Consent and asking for reassurance

Is it ok to ask people to reassure you about things when it’s not about whether they’re angry with you? For example, I never ask people if they’re mad/upset with me unless I’m asking sincerely and want a real answer. But I do frequently ask my friends if they think I’m ugly when I really just want them to reassure me that they, at least, don’t think I’m ugly (regardless of whether other people think that or not). Is that something I should stop doing?
realsocialskills said:
It depends on the relationship. It can be ok (and even really good) to do that with consenting people. What becomes bad is when you’re pressuring people into reassuring you who don’t want to.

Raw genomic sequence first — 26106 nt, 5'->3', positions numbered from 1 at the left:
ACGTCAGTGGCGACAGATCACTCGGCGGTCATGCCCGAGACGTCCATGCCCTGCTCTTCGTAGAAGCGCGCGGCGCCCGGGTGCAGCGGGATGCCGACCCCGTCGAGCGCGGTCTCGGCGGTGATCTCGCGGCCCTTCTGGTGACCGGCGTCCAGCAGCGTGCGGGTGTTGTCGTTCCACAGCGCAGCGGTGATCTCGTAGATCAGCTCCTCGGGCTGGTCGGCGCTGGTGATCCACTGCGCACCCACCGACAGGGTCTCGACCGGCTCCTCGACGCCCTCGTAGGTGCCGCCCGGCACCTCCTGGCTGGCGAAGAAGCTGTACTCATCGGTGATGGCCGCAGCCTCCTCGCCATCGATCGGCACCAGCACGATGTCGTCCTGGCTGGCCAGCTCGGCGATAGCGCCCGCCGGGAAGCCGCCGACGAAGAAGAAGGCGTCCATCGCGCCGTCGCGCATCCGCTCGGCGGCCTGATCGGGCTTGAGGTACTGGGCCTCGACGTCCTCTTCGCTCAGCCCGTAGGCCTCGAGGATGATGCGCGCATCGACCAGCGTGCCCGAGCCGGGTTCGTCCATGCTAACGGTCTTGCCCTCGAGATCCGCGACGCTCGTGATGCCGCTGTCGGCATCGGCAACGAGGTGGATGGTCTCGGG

There are definitely situations in which I want reassurance rather than advice or feedback, and situations in which I reassure rather than evaluating.
I think it can be important to be explicit about what you’re asking for. Eg:
“Can you reassure me that I’m not ugly?” is better than “Do you think I’m ugly?”. It makes it clear what you’re looking for, and it’s honest rather than manipulative.
There are forms of that which can be, though, the words don’t make manipulation impossible. For instance, if you think someone is mad at you, it’s probably not a good time to say “Can you please reassure me that I’m not a terrible person?” At least, not without first finding out whether they’re mad and making it clear that you’re not evading the conflict.
Short version: Asking for reassurance rather than evaluation can be an ok thing to do, if it is consensual.